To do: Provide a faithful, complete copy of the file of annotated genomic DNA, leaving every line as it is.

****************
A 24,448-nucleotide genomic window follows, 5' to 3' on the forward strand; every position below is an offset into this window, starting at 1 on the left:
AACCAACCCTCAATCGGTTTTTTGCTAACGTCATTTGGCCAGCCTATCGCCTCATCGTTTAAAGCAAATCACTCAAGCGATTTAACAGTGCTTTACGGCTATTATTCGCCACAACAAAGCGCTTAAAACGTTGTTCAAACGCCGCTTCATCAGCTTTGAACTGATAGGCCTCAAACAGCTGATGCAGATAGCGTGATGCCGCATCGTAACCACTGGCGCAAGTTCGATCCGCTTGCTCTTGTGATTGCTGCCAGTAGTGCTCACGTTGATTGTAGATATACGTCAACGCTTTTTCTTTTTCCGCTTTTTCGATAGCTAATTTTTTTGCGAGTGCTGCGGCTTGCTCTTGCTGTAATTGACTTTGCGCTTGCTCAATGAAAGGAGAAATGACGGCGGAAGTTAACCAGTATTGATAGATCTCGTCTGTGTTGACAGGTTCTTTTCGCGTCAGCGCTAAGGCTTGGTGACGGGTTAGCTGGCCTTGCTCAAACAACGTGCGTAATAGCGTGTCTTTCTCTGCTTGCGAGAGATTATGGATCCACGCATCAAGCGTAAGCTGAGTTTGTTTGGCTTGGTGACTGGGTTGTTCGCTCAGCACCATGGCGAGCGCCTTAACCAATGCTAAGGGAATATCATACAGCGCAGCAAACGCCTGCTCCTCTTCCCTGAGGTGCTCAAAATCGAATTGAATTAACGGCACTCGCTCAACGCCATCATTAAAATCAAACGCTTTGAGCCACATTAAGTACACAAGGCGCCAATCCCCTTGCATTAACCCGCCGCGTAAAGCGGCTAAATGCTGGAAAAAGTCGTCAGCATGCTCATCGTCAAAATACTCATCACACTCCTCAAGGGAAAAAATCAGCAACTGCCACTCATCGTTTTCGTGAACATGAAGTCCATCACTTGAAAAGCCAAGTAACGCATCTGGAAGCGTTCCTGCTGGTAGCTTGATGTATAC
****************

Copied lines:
A 24,448-nucleotide genomic window follows, 5' to 3' on the forward strand; every position below is an offset into this window, starting at 1 on the left:
AACCAACCCTCAATCGGTTTTTTGCTAACGTCATTTGGCCAGCCTATCGCCTCATCGTTTAAAGCAAATCACTCAAGCGATTTAACAGTGCTTTACGGCTATTATTCGCCACAACAAAGCGCTTAAAACGTTGTTCAAACGCCGCTTCATCAGCTTTGAACTGATAGGCCTCAAACAGCTGATGCAGATAGCGTGATGCCGCATCGTAACCACTGGCGCAAGTTCGATCCGCTTGCTCTTGTGATTGCTGCCAGTAGTGCTCACGTTGATTGTAGATATACGTCAACGCTTTTTCTTTTTCCGCTTTTTCGATAGCTAATTTTTTTGCGAGTGCTGCGGCTTGCTCTTGCTGTAATTGACTTTGCGCTTGCTCAATGAAAGGAGAAATGACGGCGGAAGTTAACCAGTATTGATAGATCTCGTCTGTGTTGACAGGTTCTTTTCGCGTCAGCGCTAAGGCTTGGTGACGGGTTAGCTGGCCTTGCTCAAACAACGTGCGTAATAGCGTGTCTTTCTCTGCTTGCGAGAGATTATGGATCCACGCATCAAGCGTAAGCTGAGTTTGTTTGGCTTGGTGACTGGGTTGTTCGCTCAGCACCATGGCGAGCGCCTTAACCAATGCTAAGGGAATATCATACAGCGCAGCAAACGCCTGCTCCTCTTCCCTGAGGTGCTCAAAATCGAATTGAATTAACGGCACTCGCTCAACGCCATCATTAAAATCAAACGCTTTGAGCCACATTAAGTACACAAGGCGCCAATCCCCTTGCATTAACCCGCCGCGTAAAGCGGCTAAATGCTGGAAAAAGTCGTCAGCATGCTCATCGTCAAAATACTCATCACACTCCTCAAGGGAAAAAATCAGCAACTGCCACTCATCGTTTTCGTGAACATGAAGTCCATCACTTGAAAAGCCAAGTAACGCATCTGGAAGCGTTCCTGCTGGTAGCTTGATGTATAC